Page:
Vol. 6 No. 34 | May 5, 2010
Four graduating seniors have been singled out to receive the prestigious President’s Prize for their exemplary leadership, academic excellence, and service to the NAU community.
The awards were announced at the Gold Axe Awards Banquet on Tuesday night at the High Country Conference Center, where Aleigha Delaney, Paloma Ibanez, Arron Shiffer, and Jason Simpson were among 37 students receiving the coveted Gold Axe Award for their achievements. For more on this story please see Inside NAU.
by Dianna Van Sanford, Parent and Family Services, Office of Student Life
In a blink of an eye we have moved through the first semester of 2010 and are experiencing final exam week. Perhaps your student is preparing to come home for the summer until classes begin on August 30, 2010. It may be the first time you have lived with your student since he/she began college. Remember, your student has undergone a lot of changes over the past few months—as I am sure you have already experienced.
Perhaps your student has taken on some new world views, or become more autonomous and creative! Perhaps your student has a boyfriend or girlfriend he/she wants you to meet. Or—if you are very lucky—perhaps all of these changes have occurred in the brief months you have lived separately for the first time. Change is not always easy. Fortunately there are many people who have forged this path and have created ample resources on how to manage the transition.
The literature on the transitioning roles between parents and their college students is rich. A simple internet search will render you with literally hundreds of references. Here are a few that may be specifically helpful to you at this time:
- Happy Holiday Visits and Healthy Adult Relationships
- When College Kids Come Home for Summer
- 8 Articles on College Kids Returning Home for Summer: Transitional Challenges for Kids and Parents
- Recommended Reading from NAU’s Parent and Family Services
Ongoing support requested.
$3,500 awarded January, 2010
Engineers without Borders (EWB) is an international, non-profit organization.
The mission of EWB-USA is to partner with developing communities and improve their quality of life through the implementation of environmentally sustainable, equitable, and economical engineering projects. In the process of working to advance developing communities, EWB-USA promotes the development of globally aware and internationally responsible engineers, students, and professionals.
EWB at NAU is dedicated to the international EWB mission. We also emphasize the development of global awareness among students at NAU through experiential learning in the communities we serve. All of our efforts are supported through the generous support of donors like you.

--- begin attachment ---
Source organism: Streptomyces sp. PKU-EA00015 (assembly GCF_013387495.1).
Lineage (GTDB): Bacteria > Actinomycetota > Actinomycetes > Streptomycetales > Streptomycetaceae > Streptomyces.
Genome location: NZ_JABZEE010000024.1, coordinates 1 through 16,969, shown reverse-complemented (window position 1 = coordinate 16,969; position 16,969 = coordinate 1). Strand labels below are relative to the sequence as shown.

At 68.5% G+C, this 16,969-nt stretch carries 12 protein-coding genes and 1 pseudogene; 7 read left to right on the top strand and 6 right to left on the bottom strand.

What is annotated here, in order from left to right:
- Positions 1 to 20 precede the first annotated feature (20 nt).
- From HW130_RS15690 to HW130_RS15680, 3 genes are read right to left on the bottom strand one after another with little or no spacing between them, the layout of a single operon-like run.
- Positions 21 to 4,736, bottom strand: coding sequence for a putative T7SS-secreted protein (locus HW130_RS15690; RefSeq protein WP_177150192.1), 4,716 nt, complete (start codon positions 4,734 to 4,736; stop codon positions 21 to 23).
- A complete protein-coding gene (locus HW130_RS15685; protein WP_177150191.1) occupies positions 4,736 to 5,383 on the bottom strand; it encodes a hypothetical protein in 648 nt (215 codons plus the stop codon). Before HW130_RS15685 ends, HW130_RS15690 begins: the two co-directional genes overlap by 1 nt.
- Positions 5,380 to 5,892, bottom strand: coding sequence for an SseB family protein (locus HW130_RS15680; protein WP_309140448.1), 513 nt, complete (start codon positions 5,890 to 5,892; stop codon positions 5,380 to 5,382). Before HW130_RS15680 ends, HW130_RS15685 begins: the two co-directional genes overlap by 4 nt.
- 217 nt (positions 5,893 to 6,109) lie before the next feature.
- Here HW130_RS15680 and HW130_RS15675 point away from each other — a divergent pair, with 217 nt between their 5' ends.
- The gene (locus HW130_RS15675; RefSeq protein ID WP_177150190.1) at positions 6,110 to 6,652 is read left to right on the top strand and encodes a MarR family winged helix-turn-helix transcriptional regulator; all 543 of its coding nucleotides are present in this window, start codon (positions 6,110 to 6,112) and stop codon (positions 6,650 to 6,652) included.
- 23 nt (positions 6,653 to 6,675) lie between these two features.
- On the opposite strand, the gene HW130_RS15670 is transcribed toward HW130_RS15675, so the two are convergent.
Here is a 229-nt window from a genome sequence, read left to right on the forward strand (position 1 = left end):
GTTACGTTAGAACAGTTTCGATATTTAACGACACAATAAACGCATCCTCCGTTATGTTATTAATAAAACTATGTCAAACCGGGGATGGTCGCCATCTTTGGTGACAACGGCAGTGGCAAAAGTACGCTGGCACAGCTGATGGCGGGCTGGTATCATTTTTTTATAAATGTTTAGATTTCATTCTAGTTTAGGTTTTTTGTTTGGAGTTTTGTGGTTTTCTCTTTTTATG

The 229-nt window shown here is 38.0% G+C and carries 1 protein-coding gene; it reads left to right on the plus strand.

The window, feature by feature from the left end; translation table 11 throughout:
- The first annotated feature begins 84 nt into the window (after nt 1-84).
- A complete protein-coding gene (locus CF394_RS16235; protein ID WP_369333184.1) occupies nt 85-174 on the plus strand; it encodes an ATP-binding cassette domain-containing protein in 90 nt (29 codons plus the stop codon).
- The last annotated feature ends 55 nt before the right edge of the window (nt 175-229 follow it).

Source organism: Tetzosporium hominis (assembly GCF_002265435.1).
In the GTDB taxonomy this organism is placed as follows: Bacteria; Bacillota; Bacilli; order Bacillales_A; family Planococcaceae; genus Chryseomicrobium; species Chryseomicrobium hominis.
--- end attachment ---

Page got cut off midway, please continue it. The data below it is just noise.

Micro grants assist in student travel expenses to Ghana to ensure safe drinking water for thousands by improving or digging wells that are self-sustaining with technologies such as photo-voltaic power. This is an ongoing request. Donations may be made through the Parent Leadership Council at www.nauparents.com or visit their website.
PHOTO | LEFT TO RIGHT Debra Larson, Associate Dean, CEFNS; McWane Fairley, Environmental Engineering Senior, EWB-NAU Treasurer, Roatan Lead; Dr. Paul D. Trotta, Professor of Civil and Environmental Engineering, NAU-EWB Sponsor; Jessica J. Lum, Graduate Student, Department of Anthropology; Jim Corbett, Micro-Grant Chair, Parent Leadership Council.
by Tarryn De Beer, Campus Recreation Services Fitness Intern
Today’s hectic lifestyle has left many people wondering how to manage the stress that comes along with it. Exercise not only helps manage weight, but it also helps increase longevity and quality of life; improve energy, strength, balance, and coordination; and acts as a potent pain reliever and antidepressant. With that in mind, students should be increasing their exercise routines during finals instead of skipping their workout to study.
There are four ways in which exercise controls stress:
Exercise can help you feel less anxious—Exercise is being prescribed in clinical settings to help treat nervous tension. Following a session of exercise, clinicians have measured a decrease in electrical activity of tensed muscles. People are often less jittery and hyperactive after an exercise session.
Exercise can relax you—One exercise session generates 90 to 120 minutes of relaxation response. Some people call this post-exercise euphoria or endorphin response. Many neurotransmitters, not just endorphins, are involved. The important thing, though, is not what they’re called, but what they do: they improve your mood and leave you relaxed.
Exercise can make you feel better about yourself—think about those times when you’ve been physically active. Haven’t you felt better about yourself? That feeling of self-worth contributes to stress relief.
Exercise can make you eat better—People who exercise regularly tend to eat more nutritious food. And it’s no secret that good nutrition helps your body manage stress better.
Now that you know exercise can make a big difference in controlling stress, encourage your student to make some time for regular physical activity. The NAU Rec Center can help students stay stress-free during final exams with the many exercise options being offered during finals week. We will be having group fitness classes during finals week and our weight room and cardio equipment will be available all week for those who need to get away from their books and relax.
For those who prefer the outdoors, now is the perfect time to take advantage of the rising temperatures and sunny days ahead of us. Flagstaff offers many fun outdoor activities and NAU Outdoors provides many outdoor opportunities to help your student explore those activities and manage stress.
♦ Graduation ceremonies will be held May 7-8. Details can be found on the Commencement webpage.
More event highlights can be seen at ShowUp Flagstaff.